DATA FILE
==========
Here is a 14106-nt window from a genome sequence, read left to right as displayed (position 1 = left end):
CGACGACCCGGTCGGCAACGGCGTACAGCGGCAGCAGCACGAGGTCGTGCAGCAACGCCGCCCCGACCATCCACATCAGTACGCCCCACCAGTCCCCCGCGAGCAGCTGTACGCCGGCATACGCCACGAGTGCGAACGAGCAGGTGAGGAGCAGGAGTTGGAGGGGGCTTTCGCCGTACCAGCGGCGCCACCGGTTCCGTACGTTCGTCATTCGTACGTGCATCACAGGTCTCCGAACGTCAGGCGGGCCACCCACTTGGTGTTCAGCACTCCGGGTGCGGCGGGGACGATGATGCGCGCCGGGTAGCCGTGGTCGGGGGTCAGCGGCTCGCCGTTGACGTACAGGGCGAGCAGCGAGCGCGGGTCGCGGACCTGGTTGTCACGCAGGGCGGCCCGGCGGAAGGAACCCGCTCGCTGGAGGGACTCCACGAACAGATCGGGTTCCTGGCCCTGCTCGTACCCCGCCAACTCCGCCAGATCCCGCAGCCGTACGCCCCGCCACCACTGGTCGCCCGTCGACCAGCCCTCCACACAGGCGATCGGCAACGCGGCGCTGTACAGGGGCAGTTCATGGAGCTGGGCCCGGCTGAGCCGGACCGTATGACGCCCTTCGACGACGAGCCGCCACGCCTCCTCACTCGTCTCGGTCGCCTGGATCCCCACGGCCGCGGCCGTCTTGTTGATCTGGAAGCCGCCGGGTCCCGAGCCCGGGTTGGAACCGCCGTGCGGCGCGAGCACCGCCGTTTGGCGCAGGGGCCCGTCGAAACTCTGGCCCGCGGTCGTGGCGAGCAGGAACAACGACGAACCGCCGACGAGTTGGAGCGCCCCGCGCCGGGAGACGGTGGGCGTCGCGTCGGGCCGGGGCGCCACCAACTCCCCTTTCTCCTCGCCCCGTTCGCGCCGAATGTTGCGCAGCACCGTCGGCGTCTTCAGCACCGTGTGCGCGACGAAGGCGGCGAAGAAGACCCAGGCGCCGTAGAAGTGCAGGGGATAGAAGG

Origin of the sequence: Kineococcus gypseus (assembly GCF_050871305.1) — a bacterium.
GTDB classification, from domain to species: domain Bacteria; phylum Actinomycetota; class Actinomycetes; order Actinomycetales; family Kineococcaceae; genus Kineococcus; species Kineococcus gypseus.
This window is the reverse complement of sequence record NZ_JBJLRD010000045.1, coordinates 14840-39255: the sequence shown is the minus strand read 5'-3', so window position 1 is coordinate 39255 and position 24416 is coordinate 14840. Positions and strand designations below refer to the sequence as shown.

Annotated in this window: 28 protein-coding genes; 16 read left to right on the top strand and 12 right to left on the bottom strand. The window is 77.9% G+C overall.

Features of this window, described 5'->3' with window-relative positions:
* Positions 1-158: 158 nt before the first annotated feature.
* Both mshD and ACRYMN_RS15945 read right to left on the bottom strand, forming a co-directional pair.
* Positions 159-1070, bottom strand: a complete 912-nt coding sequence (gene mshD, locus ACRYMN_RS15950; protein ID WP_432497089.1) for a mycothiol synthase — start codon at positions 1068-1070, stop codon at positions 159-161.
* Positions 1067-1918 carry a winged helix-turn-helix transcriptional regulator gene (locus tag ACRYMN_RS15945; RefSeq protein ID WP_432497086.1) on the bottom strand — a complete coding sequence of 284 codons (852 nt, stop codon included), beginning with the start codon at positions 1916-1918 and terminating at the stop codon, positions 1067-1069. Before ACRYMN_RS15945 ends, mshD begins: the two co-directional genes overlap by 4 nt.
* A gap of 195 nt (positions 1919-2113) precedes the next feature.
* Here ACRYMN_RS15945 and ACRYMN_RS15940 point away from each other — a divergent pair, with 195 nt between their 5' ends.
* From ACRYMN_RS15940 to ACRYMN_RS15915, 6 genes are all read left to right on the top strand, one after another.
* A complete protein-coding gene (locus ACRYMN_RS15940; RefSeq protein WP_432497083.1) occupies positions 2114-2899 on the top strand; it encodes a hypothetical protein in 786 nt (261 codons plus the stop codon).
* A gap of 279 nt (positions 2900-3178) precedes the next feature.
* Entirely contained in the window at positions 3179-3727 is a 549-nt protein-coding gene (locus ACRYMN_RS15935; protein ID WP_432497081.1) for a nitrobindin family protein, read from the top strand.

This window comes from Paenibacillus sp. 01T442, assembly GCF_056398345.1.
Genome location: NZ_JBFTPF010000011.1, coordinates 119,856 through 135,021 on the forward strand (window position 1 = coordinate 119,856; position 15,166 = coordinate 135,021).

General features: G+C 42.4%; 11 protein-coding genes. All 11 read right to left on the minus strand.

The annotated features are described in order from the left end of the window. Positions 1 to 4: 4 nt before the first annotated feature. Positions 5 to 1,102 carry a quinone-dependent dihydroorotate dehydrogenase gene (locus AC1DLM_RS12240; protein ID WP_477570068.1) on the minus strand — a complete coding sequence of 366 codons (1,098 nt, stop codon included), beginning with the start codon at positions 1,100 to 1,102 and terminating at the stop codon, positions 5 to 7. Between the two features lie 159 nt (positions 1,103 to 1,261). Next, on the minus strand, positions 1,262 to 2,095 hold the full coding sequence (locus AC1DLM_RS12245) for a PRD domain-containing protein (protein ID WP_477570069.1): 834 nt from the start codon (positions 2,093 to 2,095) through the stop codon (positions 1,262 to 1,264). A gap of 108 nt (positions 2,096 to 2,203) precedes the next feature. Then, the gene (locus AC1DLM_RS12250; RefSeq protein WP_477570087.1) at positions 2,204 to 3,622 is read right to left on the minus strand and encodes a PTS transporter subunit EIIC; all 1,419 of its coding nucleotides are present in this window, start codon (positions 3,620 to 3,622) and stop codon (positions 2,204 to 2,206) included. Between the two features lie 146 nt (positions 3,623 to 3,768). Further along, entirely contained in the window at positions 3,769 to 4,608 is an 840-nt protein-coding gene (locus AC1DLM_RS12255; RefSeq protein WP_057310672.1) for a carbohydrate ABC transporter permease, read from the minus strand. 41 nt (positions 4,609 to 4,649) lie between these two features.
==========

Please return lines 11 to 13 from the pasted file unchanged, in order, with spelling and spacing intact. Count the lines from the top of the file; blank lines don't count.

* Positions 1067-1918 carry a winged helix-turn-helix transcriptional regulator gene (locus tag ACRYMN_RS15945; RefSeq protein ID WP_432497086.1) on the bottom strand — a complete coding sequence of 284 codons (852 nt, stop codon included), beginning with the start codon at positions 1916-1918 and terminating at the stop codon, positions 1067-1069. Before ACRYMN_RS15945 ends, mshD begins: the two co-directional genes overlap by 4 nt.
* A gap of 195 nt (positions 1919-2113) precedes the next feature.
* Here ACRYMN_RS15945 and ACRYMN_RS15940 point away from each other — a divergent pair, with 195 nt between their 5' ends.